While it may seem that recruiters just randomly bombard your email box and message machines, they're actually your best ally.
By Megan Fleming | August 2006
"I sent my resume in, the recruiter seemed interested, then I never heard back." "I posted my resume and now my phone is ringing off the hook with calls from aggressive recruiters." "I'm a QA analyst and I get e-mails from recruiters about C++ jobs."
Any tech candidate will tell you that finding a job can be frustrating and time consuming. Most are also quick to pin the blame for their frustration on recruiters. While it may seem that recruiters just randomly bombard your email box and message machines, they're actually your best ally. "If you're put off by recruiters, it closes your network," says Steve Ferber, a solutions manager at a technology solutions company.
Recruiters know about the best jobs in the industry and have their finger on the pulse of the job market. If you know what to expect from recruiters and know how to respond to them, youÂ¿ll lessen your frustration and improve your chances of success.
What should you expect from recruiters?
Recruiters may be time-pressed and face stiff competition for the best candidates, but they should always be upfront, honest, and professional.
Know Their Type
Did you know there are different types of recruiters? Third party recruiters and staffing agencies search for candidates on behalf of a hiring company. Companies employ direct recruiters to hire new employees directly for the firm. Be sure you know what type of recruiter youÂ¿re talking to because it makes a difference. If it's not clear, just ask. "A lot of people don't understand the difference between general recruiters and internal recruiters like myself. I really try to let candidates know that I work for a company and that IÂ¿m directly evaluating them for a position at my company," Jason Kreuser, corporate technical recruiter for Information Builders Inc., a software development company.
Gina Padilla, director of business development at Sharf, Woodward & Associates, Inc., a tech recruiting company, says recruiters must be forthcoming about what they do with a candidate's resume. "Candidates have a right to know who their resume is going to," says Padilla. "They should get the name and phone number of the recruiter and the name of the company that theyÂ¿re hiring for. If the recruiter refuses to give that information to you, hang up."
Work with Professionals
Most recruiters are hard-working, honest, professionals but as in any industry, there are some recruiters that aren't. Andrey Butov, a software developer who knows the recruiting process inside and out, urges candidates to use their judgment and gauge a recruiterÂ¿s integrity and professionalism from the first conversation. "For me, a good recruiter is one who sounds least like a used car salesman."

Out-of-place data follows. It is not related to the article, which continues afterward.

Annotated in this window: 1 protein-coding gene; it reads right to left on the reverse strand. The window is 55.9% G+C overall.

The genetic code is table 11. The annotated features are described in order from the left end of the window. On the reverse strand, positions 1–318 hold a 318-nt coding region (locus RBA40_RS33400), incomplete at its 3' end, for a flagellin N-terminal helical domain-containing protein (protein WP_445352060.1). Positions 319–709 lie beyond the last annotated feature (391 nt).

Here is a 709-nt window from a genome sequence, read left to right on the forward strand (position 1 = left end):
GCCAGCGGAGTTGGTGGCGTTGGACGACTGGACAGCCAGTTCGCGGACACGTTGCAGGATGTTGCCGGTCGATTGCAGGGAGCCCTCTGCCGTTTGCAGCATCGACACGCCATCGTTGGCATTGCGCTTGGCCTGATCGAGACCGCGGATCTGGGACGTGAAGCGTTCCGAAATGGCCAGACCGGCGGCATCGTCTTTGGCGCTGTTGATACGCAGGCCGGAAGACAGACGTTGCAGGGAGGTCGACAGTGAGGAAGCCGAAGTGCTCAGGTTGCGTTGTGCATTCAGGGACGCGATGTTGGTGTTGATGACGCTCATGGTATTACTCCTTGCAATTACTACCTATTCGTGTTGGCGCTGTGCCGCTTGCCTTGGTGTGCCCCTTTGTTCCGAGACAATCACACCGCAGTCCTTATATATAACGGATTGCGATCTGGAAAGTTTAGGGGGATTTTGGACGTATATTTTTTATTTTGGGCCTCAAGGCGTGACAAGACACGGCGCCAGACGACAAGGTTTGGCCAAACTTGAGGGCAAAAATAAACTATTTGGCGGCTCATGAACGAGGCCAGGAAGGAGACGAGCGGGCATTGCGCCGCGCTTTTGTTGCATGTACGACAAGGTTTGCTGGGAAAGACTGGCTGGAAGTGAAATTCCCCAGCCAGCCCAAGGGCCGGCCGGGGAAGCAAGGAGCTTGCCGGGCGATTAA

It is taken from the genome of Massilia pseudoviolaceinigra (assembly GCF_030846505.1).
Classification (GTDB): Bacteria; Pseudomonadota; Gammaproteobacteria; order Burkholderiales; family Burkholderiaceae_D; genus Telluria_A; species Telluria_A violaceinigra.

What's your responsibility as a candidate?
Make it easy on yourself and improve your odds of landing the job - be organized, available, and professional.
Butov says that managing recruiters' calls and emails can be overwhelming. "The pitfalls and logistics of who is who and where they're from and where they sent your resume are very hard to keep up with."
The key is to remain organized. "Job seekers need to be very organized with their submissions process. Candidates should look at the company online, do the research, and know the job before they apply," says Kreuser. You should also maintain a list with the names and numbers of recruiters who've been in contact, as well as when and where theyÂ¿ve sent your resume.
Mike Bridges, a principal QA analyst who frequently works with recruiters, suggests candidates be organized about their goals as well. "Know what you are looking for. Pre-qualify leads about your criteria - like salary and location - so you don't waste time."
Maintaining confidentiality and finding time to talk with recruiters are two of the biggest challenges for job seekers, especially candidates who are employed. A separate email address and phone number with a message system just for your job search can streamline organization and maintain privacy.
It's also important to establish - and clearly communicate - contact parameters for recruiters. "There are a lot of ways to deal with a deluge of calls or e-mails from recruiters," says Padilla. "Start by putting directions for contacting you on your profile. You can say:'Please call me after 5 p.m. at this number,' or 'Leave me a message and I'll return your call.'"
You must do your best to respond to recruiters as quickly and professionally as possible. "Don't burn bridges," says Kreuser. "It tends to become a pretty small town when you're in an industry long enough." That's especially important when negotiations are underway with a recruiter. "When yo've really started the process of learning about the job and talking to them, don't just cut them off," says Kreuser. "If you're not interested or you've moved on and found another opportunity, at least e-mail the recruiter and let them know."
One last tip for candidates working with recruiters: Try establishing a small, personal network of recruiters you know and trust. Fostering a long-term relationship with just a few recruiters can pay off as it did for Steve Ferber. "There are a few recruiters that I've stayed in touch with for 15Â¿20 years," says Ferber. "ItÂ¿s been an advantage because they still know me and can help me when I need it."
The bottom line: Recruiters Â¿ and job seekers Â¿ should always be professional and responsive. Kreuser sums it up this way, "If people on both sides consciously think about their communication process, it would work a lot more smoothly."
Megan Fleming is a freelance writer who lives in New Mexico.